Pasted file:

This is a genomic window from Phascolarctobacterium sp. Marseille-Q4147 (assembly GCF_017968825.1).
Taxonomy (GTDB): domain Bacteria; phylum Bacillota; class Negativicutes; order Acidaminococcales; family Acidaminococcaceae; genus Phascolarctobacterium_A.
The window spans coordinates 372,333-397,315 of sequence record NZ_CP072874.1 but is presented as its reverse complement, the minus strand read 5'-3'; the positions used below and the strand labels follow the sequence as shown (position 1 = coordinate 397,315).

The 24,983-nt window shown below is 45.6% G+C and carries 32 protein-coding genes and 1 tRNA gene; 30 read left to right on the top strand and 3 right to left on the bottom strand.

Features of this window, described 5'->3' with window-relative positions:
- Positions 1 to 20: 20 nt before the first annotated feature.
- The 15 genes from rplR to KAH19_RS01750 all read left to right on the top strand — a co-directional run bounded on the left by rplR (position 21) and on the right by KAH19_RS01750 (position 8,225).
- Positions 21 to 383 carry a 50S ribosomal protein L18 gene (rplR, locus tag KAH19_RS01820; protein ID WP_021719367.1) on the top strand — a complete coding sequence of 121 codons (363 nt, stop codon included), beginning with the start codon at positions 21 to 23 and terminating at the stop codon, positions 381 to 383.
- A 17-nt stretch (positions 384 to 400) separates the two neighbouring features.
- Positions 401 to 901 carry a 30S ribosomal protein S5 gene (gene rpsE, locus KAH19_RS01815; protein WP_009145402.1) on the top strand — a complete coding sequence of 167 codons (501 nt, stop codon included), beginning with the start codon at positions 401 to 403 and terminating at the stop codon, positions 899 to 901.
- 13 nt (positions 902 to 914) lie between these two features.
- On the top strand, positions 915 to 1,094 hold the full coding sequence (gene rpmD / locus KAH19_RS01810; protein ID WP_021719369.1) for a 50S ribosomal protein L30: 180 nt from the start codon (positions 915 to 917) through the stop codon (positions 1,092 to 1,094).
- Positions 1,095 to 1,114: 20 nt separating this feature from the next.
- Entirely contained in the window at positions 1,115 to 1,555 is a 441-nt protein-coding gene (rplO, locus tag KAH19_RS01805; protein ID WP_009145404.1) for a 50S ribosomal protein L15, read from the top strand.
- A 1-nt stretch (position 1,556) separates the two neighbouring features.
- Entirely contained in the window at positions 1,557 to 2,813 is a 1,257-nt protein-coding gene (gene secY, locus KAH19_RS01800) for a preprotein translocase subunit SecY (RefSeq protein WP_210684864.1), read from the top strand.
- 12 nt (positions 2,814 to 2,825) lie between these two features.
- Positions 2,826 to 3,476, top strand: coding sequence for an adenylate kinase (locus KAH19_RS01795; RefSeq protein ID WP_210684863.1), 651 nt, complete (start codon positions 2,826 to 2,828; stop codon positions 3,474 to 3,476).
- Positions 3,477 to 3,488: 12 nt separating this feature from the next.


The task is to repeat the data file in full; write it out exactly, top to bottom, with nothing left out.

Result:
This is a genomic window from Phascolarctobacterium sp. Marseille-Q4147 (assembly GCF_017968825.1).
Taxonomy (GTDB): domain Bacteria; phylum Bacillota; class Negativicutes; order Acidaminococcales; family Acidaminococcaceae; genus Phascolarctobacterium_A.
The window spans coordinates 372,333-397,315 of sequence record NZ_CP072874.1 but is presented as its reverse complement, the minus strand read 5'-3'; the positions used below and the strand labels follow the sequence as shown (position 1 = coordinate 397,315).

The 24,983-nt window shown below is 45.6% G+C and carries 32 protein-coding genes and 1 tRNA gene; 30 read left to right on the top strand and 3 right to left on the bottom strand.

Features of this window, described 5'->3' with window-relative positions:
- Positions 1 to 20: 20 nt before the first annotated feature.
- The 15 genes from rplR to KAH19_RS01750 all read left to right on the top strand — a co-directional run bounded on the left by rplR (position 21) and on the right by KAH19_RS01750 (position 8,225).
- Positions 21 to 383 carry a 50S ribosomal protein L18 gene (rplR, locus tag KAH19_RS01820; protein ID WP_021719367.1) on the top strand — a complete coding sequence of 121 codons (363 nt, stop codon included), beginning with the start codon at positions 21 to 23 and terminating at the stop codon, positions 381 to 383.
- A 17-nt stretch (positions 384 to 400) separates the two neighbouring features.
- Positions 401 to 901 carry a 30S ribosomal protein S5 gene (gene rpsE, locus KAH19_RS01815; protein WP_009145402.1) on the top strand — a complete coding sequence of 167 codons (501 nt, stop codon included), beginning with the start codon at positions 401 to 403 and terminating at the stop codon, positions 899 to 901.
- 13 nt (positions 902 to 914) lie between these two features.
- On the top strand, positions 915 to 1,094 hold the full coding sequence (gene rpmD / locus KAH19_RS01810; protein ID WP_021719369.1) for a 50S ribosomal protein L30: 180 nt from the start codon (positions 915 to 917) through the stop codon (positions 1,092 to 1,094).
- Positions 1,095 to 1,114: 20 nt separating this feature from the next.
- Entirely contained in the window at positions 1,115 to 1,555 is a 441-nt protein-coding gene (rplO, locus tag KAH19_RS01805; protein ID WP_009145404.1) for a 50S ribosomal protein L15, read from the top strand.
- A 1-nt stretch (position 1,556) separates the two neighbouring features.
- Entirely contained in the window at positions 1,557 to 2,813 is a 1,257-nt protein-coding gene (gene secY, locus KAH19_RS01800) for a preprotein translocase subunit SecY (RefSeq protein WP_210684864.1), read from the top strand.
- 12 nt (positions 2,814 to 2,825) lie between these two features.
- Positions 2,826 to 3,476, top strand: coding sequence for an adenylate kinase (locus KAH19_RS01795; RefSeq protein ID WP_210684863.1), 651 nt, complete (start codon positions 2,826 to 2,828; stop codon positions 3,474 to 3,476).
- Positions 3,477 to 3,488: 12 nt separating this feature from the next.